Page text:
books on The Origins of Violence (1989) and Peace, An Idea Whose Time Has Come (1993).
In the 1980s, he won a computer tournament which was based on Robert Axelrod’s The Evolution
of Cooperation and was designed to further understanding of the ways in which cooperation
could emerge through evolution. The contenders had to present programs that could play iterated
games of the prisoner’s dilemma and these were pitted against each other. Rapoport’s
entry, Tit-For-Tat has only four lines of code. The program opens by cooperating with
its opponent. It then plays exactly as the other side played in the previous game. If
the other side defected in the previous game, the program also defects; but only for one
game. If the other side cooperates, the program continues to cooperate. According to Peace
Magazine author/editor Metta Spencer, the program “punished the other player for selfish
behaviour and rewarded her for cooperative behaviour—but the punishment lasted only
as long as the selfish behaviour lasted. This proved to be an exceptionally effective sanction,
quickly showing the other side the advantages of cooperating. It also set moral philosophers
to proposing this as a workable principle to use in real life interactions”.
His children report that he was a strong chess player but a bad poker player because he non-verbally
revealed the strength of his hands.===Social network analysis===
Rapoport was an early developer of social network analysis. His original work showed
that one can measure large networks by profiling traces of flows through them. This enables
learning about the speed of the distribution of resources, including information, and what
speeds or impedes these flows—such as race, gender, socioeconomic status, proximity, and
kinship. This work linked social networks to the diffusion of innovation, and by extension,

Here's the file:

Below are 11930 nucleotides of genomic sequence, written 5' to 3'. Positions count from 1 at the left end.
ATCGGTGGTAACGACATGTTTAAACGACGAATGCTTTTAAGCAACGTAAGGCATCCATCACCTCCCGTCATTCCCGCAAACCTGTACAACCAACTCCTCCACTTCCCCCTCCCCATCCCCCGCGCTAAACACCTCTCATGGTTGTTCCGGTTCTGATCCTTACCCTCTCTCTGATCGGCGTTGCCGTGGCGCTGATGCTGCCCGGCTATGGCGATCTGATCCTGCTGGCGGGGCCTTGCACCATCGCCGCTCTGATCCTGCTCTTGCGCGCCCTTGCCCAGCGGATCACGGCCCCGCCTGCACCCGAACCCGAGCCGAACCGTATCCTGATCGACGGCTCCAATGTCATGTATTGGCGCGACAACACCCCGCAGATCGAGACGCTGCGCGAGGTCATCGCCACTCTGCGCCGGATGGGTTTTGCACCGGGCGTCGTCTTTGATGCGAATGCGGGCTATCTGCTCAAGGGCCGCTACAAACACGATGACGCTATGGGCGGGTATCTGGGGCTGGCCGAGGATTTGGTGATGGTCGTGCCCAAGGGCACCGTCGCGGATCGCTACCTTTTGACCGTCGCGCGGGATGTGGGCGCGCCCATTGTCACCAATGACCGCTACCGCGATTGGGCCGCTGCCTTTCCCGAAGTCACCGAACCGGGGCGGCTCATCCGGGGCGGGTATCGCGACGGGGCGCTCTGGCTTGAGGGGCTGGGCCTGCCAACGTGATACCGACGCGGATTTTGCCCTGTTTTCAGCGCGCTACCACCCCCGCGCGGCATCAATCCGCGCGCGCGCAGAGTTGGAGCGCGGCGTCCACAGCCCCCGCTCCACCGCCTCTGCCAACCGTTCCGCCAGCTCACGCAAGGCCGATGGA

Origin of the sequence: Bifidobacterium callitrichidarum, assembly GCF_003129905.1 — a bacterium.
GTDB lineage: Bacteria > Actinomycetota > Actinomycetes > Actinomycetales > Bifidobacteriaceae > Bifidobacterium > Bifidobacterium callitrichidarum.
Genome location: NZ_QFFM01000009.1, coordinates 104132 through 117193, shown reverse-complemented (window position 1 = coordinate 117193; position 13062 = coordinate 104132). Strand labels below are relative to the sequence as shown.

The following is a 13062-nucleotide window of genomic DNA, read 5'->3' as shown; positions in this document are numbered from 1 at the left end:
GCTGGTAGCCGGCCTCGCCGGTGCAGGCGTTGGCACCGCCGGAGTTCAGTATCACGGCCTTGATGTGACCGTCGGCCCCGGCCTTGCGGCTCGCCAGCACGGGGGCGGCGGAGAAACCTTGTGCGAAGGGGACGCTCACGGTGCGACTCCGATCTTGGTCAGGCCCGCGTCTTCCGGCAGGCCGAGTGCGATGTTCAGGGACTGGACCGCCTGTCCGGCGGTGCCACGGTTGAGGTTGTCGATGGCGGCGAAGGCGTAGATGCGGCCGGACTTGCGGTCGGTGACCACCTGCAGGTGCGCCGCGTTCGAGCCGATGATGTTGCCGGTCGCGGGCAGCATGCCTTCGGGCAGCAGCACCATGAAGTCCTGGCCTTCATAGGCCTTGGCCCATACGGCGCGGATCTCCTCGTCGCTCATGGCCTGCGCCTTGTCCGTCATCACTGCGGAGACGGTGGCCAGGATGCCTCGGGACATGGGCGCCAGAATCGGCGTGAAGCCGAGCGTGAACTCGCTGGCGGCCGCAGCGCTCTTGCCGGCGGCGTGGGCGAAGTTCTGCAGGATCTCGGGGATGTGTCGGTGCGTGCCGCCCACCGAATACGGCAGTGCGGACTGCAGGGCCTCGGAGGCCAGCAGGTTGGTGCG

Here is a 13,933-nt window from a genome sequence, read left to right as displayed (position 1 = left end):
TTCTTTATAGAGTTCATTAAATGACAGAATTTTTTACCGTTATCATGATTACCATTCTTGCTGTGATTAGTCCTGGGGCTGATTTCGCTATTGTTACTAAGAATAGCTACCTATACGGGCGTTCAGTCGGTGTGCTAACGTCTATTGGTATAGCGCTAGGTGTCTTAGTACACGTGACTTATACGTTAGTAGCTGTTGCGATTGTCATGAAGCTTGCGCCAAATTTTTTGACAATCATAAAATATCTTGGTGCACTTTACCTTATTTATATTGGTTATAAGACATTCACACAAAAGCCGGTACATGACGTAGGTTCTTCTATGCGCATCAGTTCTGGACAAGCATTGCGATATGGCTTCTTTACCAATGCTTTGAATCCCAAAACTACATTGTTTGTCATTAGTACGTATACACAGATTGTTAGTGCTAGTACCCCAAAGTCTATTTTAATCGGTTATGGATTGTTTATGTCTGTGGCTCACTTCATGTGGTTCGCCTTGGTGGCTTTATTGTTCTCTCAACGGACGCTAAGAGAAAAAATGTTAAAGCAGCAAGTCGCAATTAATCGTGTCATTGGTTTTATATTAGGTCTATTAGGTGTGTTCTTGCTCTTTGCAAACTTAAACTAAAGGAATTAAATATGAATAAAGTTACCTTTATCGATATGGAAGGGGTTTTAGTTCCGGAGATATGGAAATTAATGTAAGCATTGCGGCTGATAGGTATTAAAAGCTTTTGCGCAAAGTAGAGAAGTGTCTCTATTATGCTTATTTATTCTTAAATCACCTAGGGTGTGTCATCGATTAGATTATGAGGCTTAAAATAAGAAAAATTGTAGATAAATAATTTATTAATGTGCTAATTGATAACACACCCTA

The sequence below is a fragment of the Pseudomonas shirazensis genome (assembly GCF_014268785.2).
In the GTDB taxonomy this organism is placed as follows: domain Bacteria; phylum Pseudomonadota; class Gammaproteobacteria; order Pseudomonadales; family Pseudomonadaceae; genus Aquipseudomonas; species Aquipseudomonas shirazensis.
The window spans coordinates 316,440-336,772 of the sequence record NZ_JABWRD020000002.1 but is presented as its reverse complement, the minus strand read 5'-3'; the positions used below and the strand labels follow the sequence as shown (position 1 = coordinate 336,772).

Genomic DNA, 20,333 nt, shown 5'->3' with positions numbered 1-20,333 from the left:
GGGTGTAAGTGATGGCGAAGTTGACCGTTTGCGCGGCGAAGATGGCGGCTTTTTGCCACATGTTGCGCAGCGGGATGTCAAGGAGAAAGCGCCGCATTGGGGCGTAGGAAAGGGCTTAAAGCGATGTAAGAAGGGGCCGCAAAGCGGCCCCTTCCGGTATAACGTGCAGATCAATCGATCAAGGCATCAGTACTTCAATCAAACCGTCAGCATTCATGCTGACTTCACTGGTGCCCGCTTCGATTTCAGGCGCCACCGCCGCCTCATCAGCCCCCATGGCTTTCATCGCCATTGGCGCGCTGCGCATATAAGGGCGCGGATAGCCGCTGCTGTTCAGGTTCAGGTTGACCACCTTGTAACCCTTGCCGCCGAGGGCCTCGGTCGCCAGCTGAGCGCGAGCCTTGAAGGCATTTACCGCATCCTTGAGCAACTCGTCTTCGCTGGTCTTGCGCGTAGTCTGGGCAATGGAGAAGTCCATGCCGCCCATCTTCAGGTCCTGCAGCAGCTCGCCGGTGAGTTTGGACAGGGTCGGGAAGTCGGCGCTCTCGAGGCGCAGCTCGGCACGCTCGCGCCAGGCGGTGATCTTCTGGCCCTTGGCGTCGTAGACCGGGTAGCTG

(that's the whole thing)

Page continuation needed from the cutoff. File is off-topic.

to epidemiology. Rapoport’s empirical work traced the spread of information within a
school. It prefigured the study of degrees of separation by showing the rapid spread
of information in a population to almost all—but not all—school members (see references below).
His work on random nets predates the random graphs as defined by the Erdős–Rényi model
and independently by Edgar Gilbert.===Conflict and peace studies===
According to Thomas Homer-Dixon in the Toronto Globe and Mail, Rapoport “became anti-militarist
quite soon after World War II. The idea of military values became anathema”. He was a
leading organizer of the first teach-ins against the Vietnam War at the University of Michigan,
a model that spread rapidly throughout North America. He told at a teach-in: “By undertaking
the war against Vietnam, the United States has undertaken a war against humanity…This
war we shall not win”. (Ann Arbor News, April 1967). He said he was an abolitionist, rather
than a total pacifist: “I’m for killing the institution of war”. In 1968, he signed the
“Writers and Editors War Tax Protest” pledge, vowing to refuse tax payments in protest against
the Vietnam War.Rapoport returned to the University of Toronto to become the founding (and unpaid)
Professor of Peace and Conflict Studies programme, working with George Ignatieff and Canada’s
Science for Peace organization. As its sole professor at the start, he used a rigorous,
interdisciplinary approach to the study of peace, integrating mathematics, politics,
psychology, philosophy, science, and sociology. His main concern was to legitimize peace studies
as a worthy academic pursuit. The Trudeau Centre for Peace and Conflict Studies continued
to flourish at the University of Toronto under the leadership of Thomas Homer-Dixon, and,
from 2008, under Ron Levi. When Rapoport began, there was one (unpaid) professor and twelve
students. Now, there are three (paid) professors and ninety students.Rapoport’s students report
that he was an engaged and inspiring professor who captured their attention, imagination
and interest with his wide-ranging knowledge, passion for the subject, good humor, kind
and generous spirit, attentiveness to student concerns, and animated teaching style.In 1981